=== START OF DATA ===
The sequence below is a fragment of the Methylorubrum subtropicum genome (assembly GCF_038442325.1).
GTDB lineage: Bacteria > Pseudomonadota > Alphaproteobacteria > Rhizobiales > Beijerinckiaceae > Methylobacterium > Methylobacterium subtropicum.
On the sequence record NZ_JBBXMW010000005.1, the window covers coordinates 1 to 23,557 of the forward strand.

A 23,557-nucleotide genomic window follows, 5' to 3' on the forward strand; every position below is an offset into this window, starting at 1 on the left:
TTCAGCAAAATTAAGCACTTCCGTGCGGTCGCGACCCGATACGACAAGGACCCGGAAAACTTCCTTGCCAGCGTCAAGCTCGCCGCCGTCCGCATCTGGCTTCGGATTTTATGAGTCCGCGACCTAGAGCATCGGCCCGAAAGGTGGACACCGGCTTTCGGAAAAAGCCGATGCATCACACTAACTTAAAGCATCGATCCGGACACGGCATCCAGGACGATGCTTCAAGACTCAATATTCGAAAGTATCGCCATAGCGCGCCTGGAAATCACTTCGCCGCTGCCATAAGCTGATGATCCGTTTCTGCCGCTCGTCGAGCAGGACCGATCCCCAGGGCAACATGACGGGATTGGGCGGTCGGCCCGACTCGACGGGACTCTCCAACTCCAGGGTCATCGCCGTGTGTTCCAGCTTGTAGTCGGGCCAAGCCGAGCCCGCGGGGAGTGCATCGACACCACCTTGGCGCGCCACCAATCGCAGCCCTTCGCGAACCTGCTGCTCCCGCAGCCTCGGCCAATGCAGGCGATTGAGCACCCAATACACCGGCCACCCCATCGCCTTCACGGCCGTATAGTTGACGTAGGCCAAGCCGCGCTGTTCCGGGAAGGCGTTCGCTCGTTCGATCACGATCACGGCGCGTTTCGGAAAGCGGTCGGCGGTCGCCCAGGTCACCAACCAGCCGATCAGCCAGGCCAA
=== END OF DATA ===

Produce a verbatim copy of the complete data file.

The sequence below is a fragment of the Methylorubrum subtropicum genome (assembly GCF_038442325.1).
GTDB lineage: Bacteria > Pseudomonadota > Alphaproteobacteria > Rhizobiales > Beijerinckiaceae > Methylobacterium > Methylobacterium subtropicum.
On the sequence record NZ_JBBXMW010000005.1, the window covers coordinates 1 to 23,557 of the forward strand.

A 23,557-nucleotide genomic window follows, 5' to 3' on the forward strand; every position below is an offset into this window, starting at 1 on the left:
TTCAGCAAAATTAAGCACTTCCGTGCGGTCGCGACCCGATACGACAAGGACCCGGAAAACTTCCTTGCCAGCGTCAAGCTCGCCGCCGTCCGCATCTGGCTTCGGATTTTATGAGTCCGCGACCTAGAGCATCGGCCCGAAAGGTGGACACCGGCTTTCGGAAAAAGCCGATGCATCACACTAACTTAAAGCATCGATCCGGACACGGCATCCAGGACGATGCTTCAAGACTCAATATTCGAAAGTATCGCCATAGCGCGCCTGGAAATCACTTCGCCGCTGCCATAAGCTGATGATCCGTTTCTGCCGCTCGTCGAGCAGGACCGATCCCCAGGGCAACATGACGGGATTGGGCGGTCGGCCCGACTCGACGGGACTCTCCAACTCCAGGGTCATCGCCGTGTGTTCCAGCTTGTAGTCGGGCCAAGCCGAGCCCGCGGGGAGTGCATCGACACCACCTTGGCGCGCCACCAATCGCAGCCCTTCGCGAACCTGCTGCTCCCGCAGCCTCGGCCAATGCAGGCGATTGAGCACCCAATACACCGGCCACCCCATCGCCTTCACGGCCGTATAGTTGACGTAGGCCAAGCCGCGCTGTTCCGGGAAGGCGTTCGCTCGTTCGATCACGATCACGGCGCGTTTCGGAAAGCGGTCGGCGGTCGCCCAGGTCACCAACCAGCCGATCAGCCAGGCCAA